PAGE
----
--Improvements to a home that does not increase the home’s value, if the main purpose is medical care. An example is constructing an entrance or exit ramps, remodeling a bathroom to accommodate a disability;
--Travel and lodging for medical care is also deductible. So for example, say you must travel 500 miles to get the care you need for your condition. It doesn’t matter if you choose to drive or fly, you may deduct the cost of the trip as well as the lodging while you are there. In fact, if you travel locally to visit your doctor, dentist or other health practitioner, you may deduct mileage.
Bear in mind that you should store documentation in your tax file from your doctor confirming your disability and special needs.
Although this information is not all inclusive, it does include references that may assist with your specific circumstances. For more information go to www.irs.gov and check out Publication 502.
Impairment-Related Work Expenses
Impairment-related expenses are those ordinary and necessary business expenses that are:
-necessary for you to do your work satisfactorily;
-for goods and services not required or used, other than incidentals, in your personal activities; and
-not specifically covered under other income tax laws.
For these rules to apply, you must first meet the definition of disability. You have a disability if you have:
-a physical or mental disability (for example, you are blind or hearing-impaired) that functionally limits your being employed; or
-a physical or mental impairment (for example, a sight or hearing impairment) that substantially limits one or more of your major life activities, such as performing manual tasks, walking, speaking, breathing, learning or working.
If you have a disability, you can take a business deduction for expenses that are necessary for you to be able to work. If you take a business deduction for these impairment-related work expenses, they are not subject to the 7.5% limit that applies to medical expenses.
Where to Report Impairment-Related Work Expenses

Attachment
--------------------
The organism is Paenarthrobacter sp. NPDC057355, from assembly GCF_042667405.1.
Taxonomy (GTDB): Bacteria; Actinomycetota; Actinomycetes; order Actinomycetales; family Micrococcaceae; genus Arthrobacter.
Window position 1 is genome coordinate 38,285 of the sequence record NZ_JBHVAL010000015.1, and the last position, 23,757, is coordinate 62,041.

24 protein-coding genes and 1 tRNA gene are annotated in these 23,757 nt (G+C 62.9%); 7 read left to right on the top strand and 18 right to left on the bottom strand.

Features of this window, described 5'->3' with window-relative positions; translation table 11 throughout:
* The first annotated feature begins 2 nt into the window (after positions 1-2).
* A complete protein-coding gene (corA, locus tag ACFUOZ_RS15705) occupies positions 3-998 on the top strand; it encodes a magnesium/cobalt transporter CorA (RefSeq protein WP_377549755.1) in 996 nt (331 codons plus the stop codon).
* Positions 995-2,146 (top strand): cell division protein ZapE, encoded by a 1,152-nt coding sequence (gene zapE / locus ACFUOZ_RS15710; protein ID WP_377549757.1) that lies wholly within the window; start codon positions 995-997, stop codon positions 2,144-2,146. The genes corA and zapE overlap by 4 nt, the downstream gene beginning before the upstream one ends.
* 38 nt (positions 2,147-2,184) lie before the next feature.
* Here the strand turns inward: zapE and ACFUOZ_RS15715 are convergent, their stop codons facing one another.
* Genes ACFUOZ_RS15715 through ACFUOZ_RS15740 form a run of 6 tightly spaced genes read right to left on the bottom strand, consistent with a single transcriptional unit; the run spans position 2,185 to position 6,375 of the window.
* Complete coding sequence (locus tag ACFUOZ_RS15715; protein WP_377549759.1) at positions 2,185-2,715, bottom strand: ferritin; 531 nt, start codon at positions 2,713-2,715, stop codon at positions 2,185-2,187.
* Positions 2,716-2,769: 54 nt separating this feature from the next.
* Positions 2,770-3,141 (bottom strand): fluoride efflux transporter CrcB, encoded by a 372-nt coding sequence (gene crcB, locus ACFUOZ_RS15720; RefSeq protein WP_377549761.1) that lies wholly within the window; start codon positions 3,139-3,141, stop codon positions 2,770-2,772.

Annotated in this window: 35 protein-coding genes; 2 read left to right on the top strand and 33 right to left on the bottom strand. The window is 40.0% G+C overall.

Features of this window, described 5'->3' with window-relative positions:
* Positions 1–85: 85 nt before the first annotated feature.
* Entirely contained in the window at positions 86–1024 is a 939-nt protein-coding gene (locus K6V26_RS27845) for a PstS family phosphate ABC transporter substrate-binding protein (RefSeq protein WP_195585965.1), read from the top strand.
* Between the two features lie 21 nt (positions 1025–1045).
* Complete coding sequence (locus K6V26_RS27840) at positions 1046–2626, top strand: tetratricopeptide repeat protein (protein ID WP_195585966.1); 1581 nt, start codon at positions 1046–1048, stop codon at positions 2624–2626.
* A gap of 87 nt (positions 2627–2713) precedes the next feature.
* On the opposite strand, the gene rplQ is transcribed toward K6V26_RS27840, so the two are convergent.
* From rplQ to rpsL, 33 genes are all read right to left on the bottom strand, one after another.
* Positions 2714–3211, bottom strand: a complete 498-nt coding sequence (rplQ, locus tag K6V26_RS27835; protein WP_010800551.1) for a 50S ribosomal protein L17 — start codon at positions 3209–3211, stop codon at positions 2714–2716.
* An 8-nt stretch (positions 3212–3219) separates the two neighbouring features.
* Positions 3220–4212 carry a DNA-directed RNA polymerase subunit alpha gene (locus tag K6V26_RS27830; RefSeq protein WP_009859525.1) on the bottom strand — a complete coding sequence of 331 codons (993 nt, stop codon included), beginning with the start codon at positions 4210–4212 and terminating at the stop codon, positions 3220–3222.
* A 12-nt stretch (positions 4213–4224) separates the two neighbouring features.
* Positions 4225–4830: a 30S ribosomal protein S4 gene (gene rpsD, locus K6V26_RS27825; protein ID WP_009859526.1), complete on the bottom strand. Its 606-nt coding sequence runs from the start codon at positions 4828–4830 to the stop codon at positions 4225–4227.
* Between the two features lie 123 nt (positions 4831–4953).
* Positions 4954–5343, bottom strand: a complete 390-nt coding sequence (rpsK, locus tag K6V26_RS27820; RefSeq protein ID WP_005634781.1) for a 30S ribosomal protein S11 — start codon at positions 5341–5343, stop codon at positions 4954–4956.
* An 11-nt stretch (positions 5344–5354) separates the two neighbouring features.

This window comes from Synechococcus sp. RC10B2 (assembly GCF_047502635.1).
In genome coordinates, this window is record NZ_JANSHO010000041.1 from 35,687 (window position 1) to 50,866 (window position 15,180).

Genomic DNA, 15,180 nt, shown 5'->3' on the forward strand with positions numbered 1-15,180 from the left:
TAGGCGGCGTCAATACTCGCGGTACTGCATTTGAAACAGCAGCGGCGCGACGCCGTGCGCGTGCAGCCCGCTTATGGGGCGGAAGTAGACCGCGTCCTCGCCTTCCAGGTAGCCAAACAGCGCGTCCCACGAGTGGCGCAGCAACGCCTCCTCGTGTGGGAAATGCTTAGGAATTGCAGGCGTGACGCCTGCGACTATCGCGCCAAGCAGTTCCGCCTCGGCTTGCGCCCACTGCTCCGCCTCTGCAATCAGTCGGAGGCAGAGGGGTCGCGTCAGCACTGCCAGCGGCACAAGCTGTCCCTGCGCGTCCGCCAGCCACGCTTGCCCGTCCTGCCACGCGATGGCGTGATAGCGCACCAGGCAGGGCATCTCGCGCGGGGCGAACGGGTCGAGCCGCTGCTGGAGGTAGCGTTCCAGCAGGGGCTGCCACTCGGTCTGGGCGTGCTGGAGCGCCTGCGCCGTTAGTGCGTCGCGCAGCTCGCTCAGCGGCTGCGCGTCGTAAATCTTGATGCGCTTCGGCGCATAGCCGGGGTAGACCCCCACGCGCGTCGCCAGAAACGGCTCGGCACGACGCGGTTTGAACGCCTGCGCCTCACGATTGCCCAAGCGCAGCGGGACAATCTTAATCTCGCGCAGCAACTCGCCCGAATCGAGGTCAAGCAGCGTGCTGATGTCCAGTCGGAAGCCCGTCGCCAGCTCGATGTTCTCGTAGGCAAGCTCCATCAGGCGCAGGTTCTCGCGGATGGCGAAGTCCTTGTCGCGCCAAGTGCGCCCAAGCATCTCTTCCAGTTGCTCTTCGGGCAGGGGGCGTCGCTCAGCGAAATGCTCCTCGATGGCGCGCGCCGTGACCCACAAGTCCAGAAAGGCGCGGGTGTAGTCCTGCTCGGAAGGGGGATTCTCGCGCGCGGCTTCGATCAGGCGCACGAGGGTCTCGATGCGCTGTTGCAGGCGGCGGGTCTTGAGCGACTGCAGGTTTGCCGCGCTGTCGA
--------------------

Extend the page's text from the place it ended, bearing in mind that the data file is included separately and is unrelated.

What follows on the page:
If you are self-employed, deduct the business expenses on the appropriate form (Schedule C, C-EZ, E, or F) used to report your business income and expenses.
If you are an employee, you should:
1) Complete Form 2106, Employee Business Expenses, or Form 2106-EZ, Unreimbursed Employee Business Expenses.
2) Enter on Schedule A (Form 1040), line 28, that part of the amount on Form 2106, line 10, or Form 2106-EZ, line 6, that is related to your impairment.
3) Enter the amount that is unrelated to your impairment on Schedule A (Form 1040), line 21.
Your impairment-related work expenses are not subject to the 2% of adjusted gross income limit that applies to other employee business expenses.
Bonnie Lee is an Enrolled Agent admitted to practice and representing taxpayers in all fifty states at all levels within the Internal Revenue Service. She is the owner of Taxpertise in Sonoma, CA and the author of Entrepreneur Press book, “Taxpertise, The Complete Book of Dirty Little Secrets and Hidden Deductions for Small Business that the IRS Doesn't Want You to Know,” available at all major booksellers. Follow Bonnie Lee on Twitter at BLTaxpertise and at Facebook.
Bonnie Lee is an Enrolled Agent admitted to practice and representing taxpayers in all fifty states at all levels within the Internal Revenue Service. She is the owner of Taxpertise in Sonoma, CA and the author of Entrepreneur Press book, “Taxpertise, The Complete Book of Dirty Little Secrets and Hidden Deductions for Small Business that the IRS Doesn't Want You to Know.” Follow Bonnie Lee on Twitter at BLTaxpertise and at Facebook.